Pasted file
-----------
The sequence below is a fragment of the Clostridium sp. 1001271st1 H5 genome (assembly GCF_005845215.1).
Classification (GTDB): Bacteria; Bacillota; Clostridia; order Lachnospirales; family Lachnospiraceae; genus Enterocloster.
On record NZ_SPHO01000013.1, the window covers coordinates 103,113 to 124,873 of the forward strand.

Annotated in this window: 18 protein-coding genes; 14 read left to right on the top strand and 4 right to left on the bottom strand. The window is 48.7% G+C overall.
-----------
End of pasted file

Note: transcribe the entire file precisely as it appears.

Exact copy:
The sequence below is a fragment of the Clostridium sp. 1001271st1 H5 genome (assembly GCF_005845215.1).
Classification (GTDB): Bacteria; Bacillota; Clostridia; order Lachnospirales; family Lachnospiraceae; genus Enterocloster.
On record NZ_SPHO01000013.1, the window covers coordinates 103,113 to 124,873 of the forward strand.

Annotated in this window: 18 protein-coding genes; 14 read left to right on the top strand and 4 right to left on the bottom strand. The window is 48.7% G+C overall.